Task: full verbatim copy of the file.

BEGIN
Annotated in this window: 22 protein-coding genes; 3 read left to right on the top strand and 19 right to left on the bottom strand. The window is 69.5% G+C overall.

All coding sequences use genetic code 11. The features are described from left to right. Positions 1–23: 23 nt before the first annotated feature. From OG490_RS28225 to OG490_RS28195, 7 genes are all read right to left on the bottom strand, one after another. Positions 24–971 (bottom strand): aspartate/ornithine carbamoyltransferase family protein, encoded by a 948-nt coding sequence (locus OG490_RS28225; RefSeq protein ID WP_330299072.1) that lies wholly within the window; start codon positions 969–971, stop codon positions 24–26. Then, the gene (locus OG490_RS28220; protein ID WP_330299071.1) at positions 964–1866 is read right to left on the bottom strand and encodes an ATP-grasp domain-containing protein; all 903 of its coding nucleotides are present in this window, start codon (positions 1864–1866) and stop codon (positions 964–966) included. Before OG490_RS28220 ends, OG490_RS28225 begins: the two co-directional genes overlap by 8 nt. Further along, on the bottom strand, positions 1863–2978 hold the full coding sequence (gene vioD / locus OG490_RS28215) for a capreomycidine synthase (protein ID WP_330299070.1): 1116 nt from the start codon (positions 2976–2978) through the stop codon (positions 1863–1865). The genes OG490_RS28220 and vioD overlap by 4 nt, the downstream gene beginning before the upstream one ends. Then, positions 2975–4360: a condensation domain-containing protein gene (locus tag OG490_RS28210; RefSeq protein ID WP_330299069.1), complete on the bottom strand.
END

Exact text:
Annotated in this window: 22 protein-coding genes; 3 read left to right on the top strand and 19 right to left on the bottom strand. The window is 69.5% G+C overall.

All coding sequences use genetic code 11. The features are described from left to right. Positions 1–23: 23 nt before the first annotated feature. From OG490_RS28225 to OG490_RS28195, 7 genes are all read right to left on the bottom strand, one after another. Positions 24–971 (bottom strand): aspartate/ornithine carbamoyltransferase family protein, encoded by a 948-nt coding sequence (locus OG490_RS28225; RefSeq protein ID WP_330299072.1) that lies wholly within the window; start codon positions 969–971, stop codon positions 24–26. Then, the gene (locus OG490_RS28220; protein ID WP_330299071.1) at positions 964–1866 is read right to left on the bottom strand and encodes an ATP-grasp domain-containing protein; all 903 of its coding nucleotides are present in this window, start codon (positions 1864–1866) and stop codon (positions 964–966) included. Before OG490_RS28220 ends, OG490_RS28225 begins: the two co-directional genes overlap by 8 nt. Further along, on the bottom strand, positions 1863–2978 hold the full coding sequence (gene vioD / locus OG490_RS28215) for a capreomycidine synthase (protein ID WP_330299070.1): 1116 nt from the start codon (positions 2976–2978) through the stop codon (positions 1863–1865). The genes OG490_RS28220 and vioD overlap by 4 nt, the downstream gene beginning before the upstream one ends. Then, positions 2975–4360: a condensation domain-containing protein gene (locus tag OG490_RS28210; RefSeq protein ID WP_330299069.1), complete on the bottom strand.